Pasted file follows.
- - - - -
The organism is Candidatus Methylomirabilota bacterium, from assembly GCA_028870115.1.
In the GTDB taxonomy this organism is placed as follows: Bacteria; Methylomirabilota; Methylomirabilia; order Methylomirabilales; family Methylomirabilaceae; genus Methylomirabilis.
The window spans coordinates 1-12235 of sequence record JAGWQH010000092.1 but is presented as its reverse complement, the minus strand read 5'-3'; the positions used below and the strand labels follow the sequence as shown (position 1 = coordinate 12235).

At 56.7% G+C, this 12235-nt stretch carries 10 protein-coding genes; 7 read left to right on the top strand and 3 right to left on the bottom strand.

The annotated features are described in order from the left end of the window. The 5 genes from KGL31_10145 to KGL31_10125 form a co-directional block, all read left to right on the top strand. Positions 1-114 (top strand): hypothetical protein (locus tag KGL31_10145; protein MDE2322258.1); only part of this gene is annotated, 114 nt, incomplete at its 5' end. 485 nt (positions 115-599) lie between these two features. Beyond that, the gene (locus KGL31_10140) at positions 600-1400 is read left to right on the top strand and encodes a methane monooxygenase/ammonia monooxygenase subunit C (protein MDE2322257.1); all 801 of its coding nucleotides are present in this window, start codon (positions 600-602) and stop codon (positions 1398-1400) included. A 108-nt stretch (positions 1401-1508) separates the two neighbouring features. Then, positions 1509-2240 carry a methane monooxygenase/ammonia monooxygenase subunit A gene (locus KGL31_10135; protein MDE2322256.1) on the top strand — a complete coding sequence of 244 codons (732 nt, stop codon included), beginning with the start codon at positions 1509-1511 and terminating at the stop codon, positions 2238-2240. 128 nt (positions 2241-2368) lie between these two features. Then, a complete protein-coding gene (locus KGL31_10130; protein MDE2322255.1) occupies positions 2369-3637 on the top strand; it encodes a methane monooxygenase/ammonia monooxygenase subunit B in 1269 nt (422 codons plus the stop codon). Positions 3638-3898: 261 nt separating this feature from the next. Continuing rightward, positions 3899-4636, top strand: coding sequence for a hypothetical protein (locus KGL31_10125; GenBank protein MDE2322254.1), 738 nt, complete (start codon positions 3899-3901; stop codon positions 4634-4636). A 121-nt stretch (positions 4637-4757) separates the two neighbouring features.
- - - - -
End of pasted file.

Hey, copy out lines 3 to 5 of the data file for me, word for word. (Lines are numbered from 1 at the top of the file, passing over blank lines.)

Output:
The window spans coordinates 1-12235 of sequence record JAGWQH010000092.1 but is presented as its reverse complement, the minus strand read 5'-3'; the positions used below and the strand labels follow the sequence as shown (position 1 = coordinate 12235).

At 56.7% G+C, this 12235-nt stretch carries 10 protein-coding genes; 7 read left to right on the top strand and 3 right to left on the bottom strand.

The annotated features are described in order from the left end of the window. The 5 genes from KGL31_10145 to KGL31_10125 form a co-directional block, all read left to right on the top strand. Positions 1-114 (top strand): hypothetical protein (locus tag KGL31_10145; protein MDE2322258.1); only part of this gene is annotated, 114 nt, incomplete at its 5' end. 485 nt (positions 115-599) lie between these two features. Beyond that, the gene (locus KGL31_10140) at positions 600-1400 is read left to right on the top strand and encodes a methane monooxygenase/ammonia monooxygenase subunit C (protein MDE2322257.1); all 801 of its coding nucleotides are present in this window, start codon (positions 600-602) and stop codon (positions 1398-1400) included. A 108-nt stretch (positions 1401-1508) separates the two neighbouring features. Then, positions 1509-2240 carry a methane monooxygenase/ammonia monooxygenase subunit A gene (locus KGL31_10135; protein MDE2322256.1) on the top strand — a complete coding sequence of 244 codons (732 nt, stop codon included), beginning with the start codon at positions 1509-1511 and terminating at the stop codon, positions 2238-2240. 128 nt (positions 2241-2368) lie between these two features. Then, a complete protein-coding gene (locus KGL31_10130; protein MDE2322255.1) occupies positions 2369-3637 on the top strand; it encodes a methane monooxygenase/ammonia monooxygenase subunit B in 1269 nt (422 codons plus the stop codon). Positions 3638-3898: 261 nt separating this feature from the next. Continuing rightward, positions 3899-4636, top strand: coding sequence for a hypothetical protein (locus KGL31_10125; GenBank protein MDE2322254.1), 738 nt, complete (start codon positions 3899-3901; stop codon positions 4634-4636). A 121-nt stretch (positions 4637-4757) separates the two neighbouring features.